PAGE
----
CHAMBERLAIN: They are certainly among the top three in management. But that company needs an acquisition in order to put it into real contention in terms of earnings growth. I think there is just not sufficient internal earnings momentum going forward. But that doesn't seem likely at this point. It seems like we are completely stalled on the acquisition front here in California.

Q.: How about Great Western?

CHAMBERLAIN: Great Western again is, in terms of large-cap acquisition candidates, always one of the top ones I look at it. Simply, it has a very banklike structure. It is really underperforming in terms of earnings, and its cost control continually disappoints me. Anyone coming in could have a significant opportunity to turn that thing around just by carving out excessive costs.

Q.: Is the thrift charter a deterrent to that kind of deal?

CHAMBERLAIN: Of course it is, with the FDIC hanging in abeyance this issue of whether they are going to kick the bank deposit insurance premium down to 5 cents (per $100) while leaving thrifts' (rate) between 23 and 33 cents. I think that's a large reason why we have seen as few acquisitions of thrifts as we have.

There are two things affecting that really.

One is that the overall level of rates makes the deposits of thrifts less attractive to banks; they are still predominantly time deposits, as opposed to demand deposits.

And then there is the BIF-SAIF issue. It is not an insignificant issue if the banks actually go down to 5 cents.

Q.: Would that deposit insurance differential be the death of thrifts?

CHAMBERLAIN: It would obviously winnow down the industry. It would winnow down profitability, and therefore winnow down the amount of capital flowing into the industry. Certainly, through a back door, it would accelerate the consolidation of thrifts.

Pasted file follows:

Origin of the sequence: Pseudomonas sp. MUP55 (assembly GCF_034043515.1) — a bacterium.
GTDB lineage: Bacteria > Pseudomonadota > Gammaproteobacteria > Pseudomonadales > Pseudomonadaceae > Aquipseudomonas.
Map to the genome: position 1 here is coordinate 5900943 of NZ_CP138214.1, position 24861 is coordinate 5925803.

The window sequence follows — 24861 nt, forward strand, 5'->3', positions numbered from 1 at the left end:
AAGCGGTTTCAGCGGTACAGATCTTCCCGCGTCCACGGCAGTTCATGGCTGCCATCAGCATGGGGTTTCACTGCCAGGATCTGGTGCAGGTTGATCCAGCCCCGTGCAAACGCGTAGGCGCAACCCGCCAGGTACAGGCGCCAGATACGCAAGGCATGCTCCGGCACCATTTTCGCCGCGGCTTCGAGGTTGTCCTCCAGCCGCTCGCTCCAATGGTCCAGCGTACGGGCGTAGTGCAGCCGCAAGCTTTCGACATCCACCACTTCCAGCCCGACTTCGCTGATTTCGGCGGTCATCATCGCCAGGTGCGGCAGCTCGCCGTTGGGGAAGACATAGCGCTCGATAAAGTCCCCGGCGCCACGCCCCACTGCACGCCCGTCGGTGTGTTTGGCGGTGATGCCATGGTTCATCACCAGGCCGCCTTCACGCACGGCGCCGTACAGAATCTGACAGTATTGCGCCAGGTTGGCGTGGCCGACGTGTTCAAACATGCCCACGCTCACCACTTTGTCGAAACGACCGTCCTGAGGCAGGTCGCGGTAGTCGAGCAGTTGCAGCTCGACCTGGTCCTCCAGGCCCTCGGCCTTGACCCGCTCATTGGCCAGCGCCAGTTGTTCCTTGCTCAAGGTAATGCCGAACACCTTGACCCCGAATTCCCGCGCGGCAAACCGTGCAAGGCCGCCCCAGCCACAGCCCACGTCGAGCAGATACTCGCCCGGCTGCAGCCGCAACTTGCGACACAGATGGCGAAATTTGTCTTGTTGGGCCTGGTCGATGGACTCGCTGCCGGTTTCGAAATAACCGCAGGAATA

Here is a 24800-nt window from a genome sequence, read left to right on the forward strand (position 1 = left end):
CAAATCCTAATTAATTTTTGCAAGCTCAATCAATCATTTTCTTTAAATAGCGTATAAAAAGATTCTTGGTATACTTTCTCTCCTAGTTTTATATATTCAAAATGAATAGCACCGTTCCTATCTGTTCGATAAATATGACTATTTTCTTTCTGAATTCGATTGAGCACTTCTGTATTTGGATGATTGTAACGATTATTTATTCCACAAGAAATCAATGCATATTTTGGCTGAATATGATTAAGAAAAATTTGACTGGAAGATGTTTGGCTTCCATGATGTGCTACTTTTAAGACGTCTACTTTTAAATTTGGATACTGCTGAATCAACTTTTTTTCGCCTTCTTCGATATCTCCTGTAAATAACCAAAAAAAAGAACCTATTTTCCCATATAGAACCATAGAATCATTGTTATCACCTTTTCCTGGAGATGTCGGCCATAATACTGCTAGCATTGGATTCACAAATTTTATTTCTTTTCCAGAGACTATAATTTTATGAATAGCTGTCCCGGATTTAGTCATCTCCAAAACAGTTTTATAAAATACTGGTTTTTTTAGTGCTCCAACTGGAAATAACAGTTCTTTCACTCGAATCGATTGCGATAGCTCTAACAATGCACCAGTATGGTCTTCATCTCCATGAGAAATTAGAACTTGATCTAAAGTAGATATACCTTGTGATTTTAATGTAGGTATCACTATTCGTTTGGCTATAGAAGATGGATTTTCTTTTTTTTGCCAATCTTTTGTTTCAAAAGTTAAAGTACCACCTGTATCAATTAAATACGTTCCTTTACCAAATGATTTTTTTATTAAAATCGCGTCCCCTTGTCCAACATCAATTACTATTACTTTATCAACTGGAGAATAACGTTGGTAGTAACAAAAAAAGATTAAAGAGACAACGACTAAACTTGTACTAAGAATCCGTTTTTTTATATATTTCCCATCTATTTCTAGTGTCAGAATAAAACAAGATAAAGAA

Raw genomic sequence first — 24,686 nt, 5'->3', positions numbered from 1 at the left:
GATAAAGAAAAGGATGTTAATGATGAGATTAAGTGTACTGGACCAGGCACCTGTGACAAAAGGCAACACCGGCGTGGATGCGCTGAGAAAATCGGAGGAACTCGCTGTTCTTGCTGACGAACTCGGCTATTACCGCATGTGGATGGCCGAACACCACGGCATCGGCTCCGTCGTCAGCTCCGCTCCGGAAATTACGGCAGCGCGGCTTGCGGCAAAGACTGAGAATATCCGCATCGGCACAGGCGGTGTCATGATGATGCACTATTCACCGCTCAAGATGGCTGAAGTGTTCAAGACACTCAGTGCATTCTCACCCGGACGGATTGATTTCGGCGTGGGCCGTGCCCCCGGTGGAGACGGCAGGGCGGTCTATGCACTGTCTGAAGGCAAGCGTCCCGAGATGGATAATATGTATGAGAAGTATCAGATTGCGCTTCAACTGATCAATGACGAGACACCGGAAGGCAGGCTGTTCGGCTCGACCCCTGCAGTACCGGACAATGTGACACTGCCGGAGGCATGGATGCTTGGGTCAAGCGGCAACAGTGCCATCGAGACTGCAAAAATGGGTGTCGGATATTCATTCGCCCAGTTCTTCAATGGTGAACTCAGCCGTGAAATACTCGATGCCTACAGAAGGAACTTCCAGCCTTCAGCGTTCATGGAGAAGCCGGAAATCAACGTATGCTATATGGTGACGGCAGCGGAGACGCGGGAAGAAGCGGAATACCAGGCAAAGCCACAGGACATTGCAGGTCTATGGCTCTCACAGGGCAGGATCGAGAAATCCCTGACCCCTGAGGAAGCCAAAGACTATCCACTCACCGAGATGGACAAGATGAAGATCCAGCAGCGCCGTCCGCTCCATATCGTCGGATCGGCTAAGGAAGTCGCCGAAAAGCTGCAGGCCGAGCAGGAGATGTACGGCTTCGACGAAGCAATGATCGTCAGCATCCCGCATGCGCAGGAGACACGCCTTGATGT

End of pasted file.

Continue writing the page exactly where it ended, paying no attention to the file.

Is it fatal for the entire industry? That seems to be overstating it.

Q.: About a year ago you were one of the first to call attention to potential bargain acquisitions among thrifts. Has your view changed?

CHAMBERLAIN: The (low) valuations are still there. Until the BIF-SAIF (deposit insurance premium) issue gets resolved, it is still the best, cheapest way to build a franchise in California.

No matter what market you are in when you come to California, you have BankAmerica in your face with 25% market share and there is really no point coming in and getting 1% market share. And, there is really no region you want to be in over another; you really want to be statewide.

Q.: You keep talking about someone buying both Ahmanson and Great Western. How likely is that, really?

CHAMBERLAIN: That does take a whole lot of optimism. But buying either one could give you a good consumer franchise.

Q.: Is First Interstate the most logical instate buyer, and at what price?

CHAMBERLAIN: Yes. I think it would have to between 175% and 200% of tangible book value on either. For Great Western that's $26 a share. For Ahmanson that is somewhere around $30 to $32 a share. If First Interstate took either one, it would put them ahead of Wells in market share. That would make them a strong second to BankAmerica.

Q.: Can you see any circumstances under which this consolidation among big thrifts wouldn't happen?

CHAMBERLAIN: Not really. I can't really see a new Republican Congress being too worried about antitrust concerns. At this point, there are some companies that can survive through independence - Ahmanson and Great Western and Golden West, some of the smaller ones can that really have niches. But ultimately, you can't keep returning a subpar return on assets or equity and remain independent. Ultimately, it means you have to consolidate.